British Museum blog

In search of the Vikings


David Prudames, British Museum

Last week, the extremely exciting news broke of the discovery of the ship-burial of a high-status Viking in Scotland.

The excavation was undertaken by a team of experts from a number of institutions working on the Ardnamurchan Transitions Project, which is exploring evidence on the Ardnamurchan peninsula on the west coast of Scotland for the Mesolithic, Neolithic and Bronze Age periods (from about 9000 to about 1000 BC).

Laid to rest at least 1,000 years ago, this must have been an important individual as his remains were found surrounded by what’s left of a large ship (mainly just rivets, as the wood it was built from has rotted away) and possessions including a sword, shield, knife, axe, bronze ringed pin and whetstone.

There’s an article about the discovery on the Guardian newspaper website, as well as a video of the axe being excavated. On the BBC website there are a couple of videos about the finds, one of a BBC Scotland news report and a short interview with Oliver Harris, a member of the excavation team.

Some of the finds shown in these videos are very similar to objects in the collection of the British Museum, where the Vikings are well-represented.

My colleague Barry Ager told me about another boat burial dating back to more or less the same period as this one. It was discovered in Lilleberge Norway in the nineteenth century, and there is a large collection of iron rivets from it in our collection online.

The Cuerdale hoard of Viking silver

The Cuerdale hoard of Viking silver

There’s a selection of interesting Viking objects in an online tour on our website, including a hair comb made out of an antler; an iron spearhead found in the River Thames, and the remarkable Cuerdale hoard discovered in the nineteenth century – the largest hoard of Viking silver from western Europe (over 40kg of it), stashed away during a time of upheaval.

Excavation of the ship at Sutton Hoo in 1968

Excavation of the ship at Sutton Hoo in 1968

This fascinating discovery also reminded me of a much earlier ship-burial, objects from which are on display here at the British Museum. The burial at Sutton Hoo in Suffolk is not Viking, rather it held the remains of an Anglo-Saxon of clearly high status and surrounded by some incredible finds, many of which have become rightly famous – the magnificent helmet in particular.

A new display in Room 2 at the British Museum shows some of these finds in the context of the wider early medieval world of Europe and beyond, while their permanent home undergoes a refurbishment.

It interestingly places the both Anglo-Saxons and Vikings – among others – in the wider context of contact and trade across a vast area from Scandinavia to north Africa, the Atlantic to the Black Sea.

Filed under: Archaeology, Collection, , , ,

One Response - Comments are closed.

  1. I imagine a high ranking individual of today might want to be buried with the same kind of objects ,seeing as man has not changed all that much….A.

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This is Room 69a, our next #MuseumOfTheFuture gallery space. It's used for small temporary displays by the Coins and Medals Department – the current one is all about trade and exchange in the Indian Ocean. You can see the entrance to the Department in the background of this pic – it's designed like a bank vault as the Coins and Medals collection is all stored within the Department. Born #onthisday in 1757: poet and printmaker William Blake. This is his Judgement of Paris Happy #Thanksgiving to our US friends! Anyone for #turkey? This is Room 69, Greek and Roman life. It's the next gallery space in our #MuseumOfTheFuture series.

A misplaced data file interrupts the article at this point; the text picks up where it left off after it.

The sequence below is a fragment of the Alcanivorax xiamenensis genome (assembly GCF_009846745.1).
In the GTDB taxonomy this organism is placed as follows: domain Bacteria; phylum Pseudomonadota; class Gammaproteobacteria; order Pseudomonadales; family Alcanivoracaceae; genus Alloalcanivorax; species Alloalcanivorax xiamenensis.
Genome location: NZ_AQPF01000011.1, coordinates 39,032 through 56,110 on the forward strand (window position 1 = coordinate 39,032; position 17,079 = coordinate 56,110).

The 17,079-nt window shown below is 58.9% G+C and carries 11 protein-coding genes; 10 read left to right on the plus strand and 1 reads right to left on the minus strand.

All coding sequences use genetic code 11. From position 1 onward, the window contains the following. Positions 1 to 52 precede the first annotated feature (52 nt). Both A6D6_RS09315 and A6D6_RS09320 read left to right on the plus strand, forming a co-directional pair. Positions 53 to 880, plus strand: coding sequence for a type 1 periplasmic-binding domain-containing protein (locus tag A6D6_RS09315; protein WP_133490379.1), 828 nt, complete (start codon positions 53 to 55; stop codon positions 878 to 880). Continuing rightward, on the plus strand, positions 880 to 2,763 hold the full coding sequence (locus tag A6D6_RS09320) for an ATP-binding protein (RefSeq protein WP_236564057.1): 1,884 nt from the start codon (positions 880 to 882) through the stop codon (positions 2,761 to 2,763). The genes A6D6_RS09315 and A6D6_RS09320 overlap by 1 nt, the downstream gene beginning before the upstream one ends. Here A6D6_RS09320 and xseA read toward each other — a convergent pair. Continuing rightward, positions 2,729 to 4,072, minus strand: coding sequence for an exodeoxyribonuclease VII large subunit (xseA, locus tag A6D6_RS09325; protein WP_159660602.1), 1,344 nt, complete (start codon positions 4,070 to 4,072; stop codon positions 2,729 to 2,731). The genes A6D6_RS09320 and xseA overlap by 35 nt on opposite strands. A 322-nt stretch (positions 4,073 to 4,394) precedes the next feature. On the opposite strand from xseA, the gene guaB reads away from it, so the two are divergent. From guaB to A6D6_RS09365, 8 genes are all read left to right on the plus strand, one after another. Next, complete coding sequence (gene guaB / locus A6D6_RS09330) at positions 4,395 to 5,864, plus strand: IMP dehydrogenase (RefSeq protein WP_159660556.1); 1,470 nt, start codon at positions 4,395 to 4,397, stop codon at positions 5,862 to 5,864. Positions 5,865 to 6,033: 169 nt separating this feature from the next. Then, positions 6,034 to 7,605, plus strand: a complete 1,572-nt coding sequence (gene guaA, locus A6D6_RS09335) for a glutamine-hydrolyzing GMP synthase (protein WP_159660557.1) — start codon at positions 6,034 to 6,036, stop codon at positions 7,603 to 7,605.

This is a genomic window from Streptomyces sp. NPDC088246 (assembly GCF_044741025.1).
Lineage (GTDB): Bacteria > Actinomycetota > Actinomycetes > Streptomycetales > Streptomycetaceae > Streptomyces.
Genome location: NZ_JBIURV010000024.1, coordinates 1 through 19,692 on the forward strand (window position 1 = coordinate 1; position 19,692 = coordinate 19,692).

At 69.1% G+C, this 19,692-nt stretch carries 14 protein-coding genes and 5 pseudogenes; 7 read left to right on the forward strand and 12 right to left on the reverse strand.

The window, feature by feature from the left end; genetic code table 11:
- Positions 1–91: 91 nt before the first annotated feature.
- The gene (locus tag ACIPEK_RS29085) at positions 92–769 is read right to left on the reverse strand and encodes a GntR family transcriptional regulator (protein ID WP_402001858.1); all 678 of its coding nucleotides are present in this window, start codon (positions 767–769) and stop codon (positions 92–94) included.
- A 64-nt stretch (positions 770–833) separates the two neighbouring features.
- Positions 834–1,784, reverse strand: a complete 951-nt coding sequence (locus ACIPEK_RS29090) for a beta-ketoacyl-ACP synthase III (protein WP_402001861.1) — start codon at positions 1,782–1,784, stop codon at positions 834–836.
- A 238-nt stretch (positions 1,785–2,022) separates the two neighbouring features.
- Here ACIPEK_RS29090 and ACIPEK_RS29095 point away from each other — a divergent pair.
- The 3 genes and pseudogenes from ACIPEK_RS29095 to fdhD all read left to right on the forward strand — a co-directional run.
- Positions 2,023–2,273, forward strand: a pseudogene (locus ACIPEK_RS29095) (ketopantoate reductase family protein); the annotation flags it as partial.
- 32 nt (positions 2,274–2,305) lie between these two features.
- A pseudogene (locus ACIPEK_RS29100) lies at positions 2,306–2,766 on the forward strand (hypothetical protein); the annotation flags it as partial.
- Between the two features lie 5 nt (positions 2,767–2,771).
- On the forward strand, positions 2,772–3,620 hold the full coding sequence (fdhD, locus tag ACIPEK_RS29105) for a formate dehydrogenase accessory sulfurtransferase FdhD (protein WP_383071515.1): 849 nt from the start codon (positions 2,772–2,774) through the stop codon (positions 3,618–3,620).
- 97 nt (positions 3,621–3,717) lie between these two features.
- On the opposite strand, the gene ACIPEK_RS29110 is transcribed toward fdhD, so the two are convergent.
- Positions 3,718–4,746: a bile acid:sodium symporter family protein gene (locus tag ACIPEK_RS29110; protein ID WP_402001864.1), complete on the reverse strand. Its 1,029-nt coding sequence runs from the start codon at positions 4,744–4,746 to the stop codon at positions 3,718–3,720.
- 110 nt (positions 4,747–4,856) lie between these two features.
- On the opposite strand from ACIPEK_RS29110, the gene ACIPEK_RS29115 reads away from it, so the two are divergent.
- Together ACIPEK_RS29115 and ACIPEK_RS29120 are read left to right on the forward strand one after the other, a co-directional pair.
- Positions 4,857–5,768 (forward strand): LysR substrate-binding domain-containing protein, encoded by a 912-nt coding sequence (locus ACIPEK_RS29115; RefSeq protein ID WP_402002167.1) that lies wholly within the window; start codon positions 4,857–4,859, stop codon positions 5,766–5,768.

Room 69 takes a cross-cultural look at the public and private lives of the ancient Greeks and Romans. The objects on display have been chosen to illustrate themes such as women, children, household furniture, religion, trade and transport, athletics, war, farming and more. Around the walls, supplementary displays illustrate individual crafts on one side of the room, and Greek mythology on the opposite side. This picture is taken from the mezzanine level, looking down into the gallery. The next gallery in our #MuseumOfTheFuture series is Room 68, the Citi Money Gallery. The history of money can be traced back over 4,000 years. During this time, currency has taken many different forms, from coins to banknotes, shells to mobile phones.
The Citi Money Gallery displays the history of money around the world. From the earliest evidence, to the latest developments in digital technology, money has been an important part of human societies. Looking at the history of money gives us a way to understand the history of the world – from the earliest coins to Bitcoin, and from Chinese paper money to coins from every nation in the world. You can find out more about what's on display at britishmuseum.org/money The next gallery in our #MuseumOfTheFuture series is Room 67: Korea. The Korea Foundation Gallery is currently closed for refurbishment and will reopen on 16 December 2014. You can find out more about the refurb at koreabritishmuseum.tumblr.com  The unique culture of Korea combines a strong sense of national identity with influences from other parts of the Far East. Korean religion, language, geography and everyday life were directly affected by the country’s geographic position, resulting in a rich mix of art and artefacts.
Objects on display in Room 67 date from prehistory to the present day and include ceramics, metalwork, sculpture, painting, screen-printed books and illuminated manuscripts.
A reconstruction of a traditional sarangbang, or scholar’s study, is also on display and was built by contemporary Korean craftsmen.
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